Forget stock photography. It's become an industry dominated by a handful of big agencies who've struck up deals with publishers to screw over photographers. Simply put: it's really hard for most of us to make a dime with stock photography.
Try going the other direction. Embrace your style and aesthetic, and sell your photos online in the form of prints, mugs, or t-shirts using website builders like Zenfolio or Cafepress. This can be particularly lucrative if you have a strong online following on Instagram, 500px, or Facebook. Every one of those likes you've received on social media represent a real person interested in your work.
The best part? Because overhead is so low on a drop-ship business like selling prints and merchandise, you can mark them up for however much you want. Is your photo worth $15? How about $25? Think bigger: you can easily command upwards of $75 dollars for a nice print if your photography is beloved enough!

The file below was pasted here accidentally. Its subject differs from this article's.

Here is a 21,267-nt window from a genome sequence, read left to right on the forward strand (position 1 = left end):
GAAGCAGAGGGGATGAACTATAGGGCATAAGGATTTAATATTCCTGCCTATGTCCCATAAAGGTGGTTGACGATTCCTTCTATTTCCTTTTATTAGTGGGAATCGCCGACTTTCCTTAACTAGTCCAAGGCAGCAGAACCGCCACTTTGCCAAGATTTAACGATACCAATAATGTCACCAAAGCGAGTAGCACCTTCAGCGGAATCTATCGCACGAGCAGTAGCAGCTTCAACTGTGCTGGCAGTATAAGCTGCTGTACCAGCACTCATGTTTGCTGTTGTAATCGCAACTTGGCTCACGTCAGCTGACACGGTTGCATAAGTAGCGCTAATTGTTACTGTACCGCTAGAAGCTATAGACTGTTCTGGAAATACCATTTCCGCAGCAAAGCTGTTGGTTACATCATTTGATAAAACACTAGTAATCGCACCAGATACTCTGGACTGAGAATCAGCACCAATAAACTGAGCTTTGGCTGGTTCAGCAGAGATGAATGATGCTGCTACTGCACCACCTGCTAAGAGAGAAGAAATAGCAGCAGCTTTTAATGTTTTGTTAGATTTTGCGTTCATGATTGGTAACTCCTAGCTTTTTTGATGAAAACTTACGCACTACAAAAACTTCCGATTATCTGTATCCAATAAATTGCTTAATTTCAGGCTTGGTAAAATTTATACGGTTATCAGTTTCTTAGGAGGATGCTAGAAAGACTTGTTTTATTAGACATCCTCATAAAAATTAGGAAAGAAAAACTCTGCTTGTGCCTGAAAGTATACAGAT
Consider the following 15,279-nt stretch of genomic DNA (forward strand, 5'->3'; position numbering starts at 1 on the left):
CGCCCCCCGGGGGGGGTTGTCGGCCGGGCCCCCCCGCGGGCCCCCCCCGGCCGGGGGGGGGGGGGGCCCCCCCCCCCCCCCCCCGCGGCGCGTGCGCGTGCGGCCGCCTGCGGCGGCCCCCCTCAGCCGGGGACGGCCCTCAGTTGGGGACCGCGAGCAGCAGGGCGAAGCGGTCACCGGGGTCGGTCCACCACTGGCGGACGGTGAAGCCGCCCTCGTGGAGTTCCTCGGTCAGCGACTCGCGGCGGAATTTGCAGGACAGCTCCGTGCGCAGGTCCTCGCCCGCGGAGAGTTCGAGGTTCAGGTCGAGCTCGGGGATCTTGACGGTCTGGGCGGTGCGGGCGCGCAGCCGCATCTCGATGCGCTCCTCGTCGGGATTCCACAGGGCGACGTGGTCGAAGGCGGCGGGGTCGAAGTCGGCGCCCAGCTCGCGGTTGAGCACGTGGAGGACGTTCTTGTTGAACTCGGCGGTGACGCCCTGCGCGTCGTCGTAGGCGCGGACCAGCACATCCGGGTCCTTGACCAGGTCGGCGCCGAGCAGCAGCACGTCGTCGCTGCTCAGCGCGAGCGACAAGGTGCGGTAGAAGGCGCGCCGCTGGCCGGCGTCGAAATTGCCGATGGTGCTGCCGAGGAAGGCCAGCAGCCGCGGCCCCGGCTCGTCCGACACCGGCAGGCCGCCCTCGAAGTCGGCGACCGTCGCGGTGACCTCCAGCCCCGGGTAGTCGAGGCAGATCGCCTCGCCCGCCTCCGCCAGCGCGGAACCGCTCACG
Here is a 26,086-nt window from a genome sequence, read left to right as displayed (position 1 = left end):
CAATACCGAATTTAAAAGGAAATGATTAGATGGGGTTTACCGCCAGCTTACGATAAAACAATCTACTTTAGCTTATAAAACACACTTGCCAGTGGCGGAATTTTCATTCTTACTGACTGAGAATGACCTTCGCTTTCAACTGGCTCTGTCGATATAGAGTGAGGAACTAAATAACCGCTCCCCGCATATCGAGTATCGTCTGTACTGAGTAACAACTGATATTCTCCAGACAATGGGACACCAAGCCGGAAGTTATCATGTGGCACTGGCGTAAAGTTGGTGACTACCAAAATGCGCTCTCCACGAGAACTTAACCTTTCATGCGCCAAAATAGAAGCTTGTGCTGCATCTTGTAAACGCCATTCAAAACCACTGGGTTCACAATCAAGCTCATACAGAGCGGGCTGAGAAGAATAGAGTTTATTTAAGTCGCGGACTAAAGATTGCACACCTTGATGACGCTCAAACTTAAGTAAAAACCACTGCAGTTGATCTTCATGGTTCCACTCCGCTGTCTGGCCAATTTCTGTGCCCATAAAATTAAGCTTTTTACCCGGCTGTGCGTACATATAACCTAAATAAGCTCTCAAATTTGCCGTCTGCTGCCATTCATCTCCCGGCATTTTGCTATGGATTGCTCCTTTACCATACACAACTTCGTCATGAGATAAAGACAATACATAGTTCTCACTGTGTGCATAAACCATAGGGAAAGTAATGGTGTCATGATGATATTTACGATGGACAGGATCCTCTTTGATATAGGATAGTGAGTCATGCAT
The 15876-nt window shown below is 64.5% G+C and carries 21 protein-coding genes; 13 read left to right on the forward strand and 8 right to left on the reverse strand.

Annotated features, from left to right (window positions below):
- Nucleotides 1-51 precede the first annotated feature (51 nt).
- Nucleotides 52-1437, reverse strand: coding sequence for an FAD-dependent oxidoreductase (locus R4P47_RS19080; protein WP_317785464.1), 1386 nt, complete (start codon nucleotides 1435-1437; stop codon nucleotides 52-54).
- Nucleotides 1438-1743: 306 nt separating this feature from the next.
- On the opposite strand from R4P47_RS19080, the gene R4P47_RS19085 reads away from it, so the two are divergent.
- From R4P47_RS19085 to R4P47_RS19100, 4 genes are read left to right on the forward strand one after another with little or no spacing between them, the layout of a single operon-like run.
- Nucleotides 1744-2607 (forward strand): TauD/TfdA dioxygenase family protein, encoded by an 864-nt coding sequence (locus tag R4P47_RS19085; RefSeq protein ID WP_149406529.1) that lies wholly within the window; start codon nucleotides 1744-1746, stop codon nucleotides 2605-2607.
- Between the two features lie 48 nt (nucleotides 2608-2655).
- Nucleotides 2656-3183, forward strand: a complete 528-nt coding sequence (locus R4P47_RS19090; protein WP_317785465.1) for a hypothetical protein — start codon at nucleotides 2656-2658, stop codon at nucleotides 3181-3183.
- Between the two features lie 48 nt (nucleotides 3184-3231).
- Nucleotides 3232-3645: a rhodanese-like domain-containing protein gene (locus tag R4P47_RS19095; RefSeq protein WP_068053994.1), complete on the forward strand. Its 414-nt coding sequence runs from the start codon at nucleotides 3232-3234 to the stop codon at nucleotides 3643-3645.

Teaching Photography or Editing Workshops:
When we log on to the Internet, we're blown away by jaw-dropping images racking up millions of likes on social media. It can be a blow to your confidence, and make you feel like you aren't worth much as a photographer. But here's the truth: you're likely better and more knowledgable than 80% of the photographers in your area. Why not teach a class around what you know best?
You don't have to be a high profile photographer to offer value to your students. Teenagers and moms could benefit from a 101 class of the exposure triangle, the concept of lighting, and editing tips to make their photos 'pop'. Newbies to analog photography would flock to a crash course on different film stocks, various vintage cameras, and the best way to develop their photographs.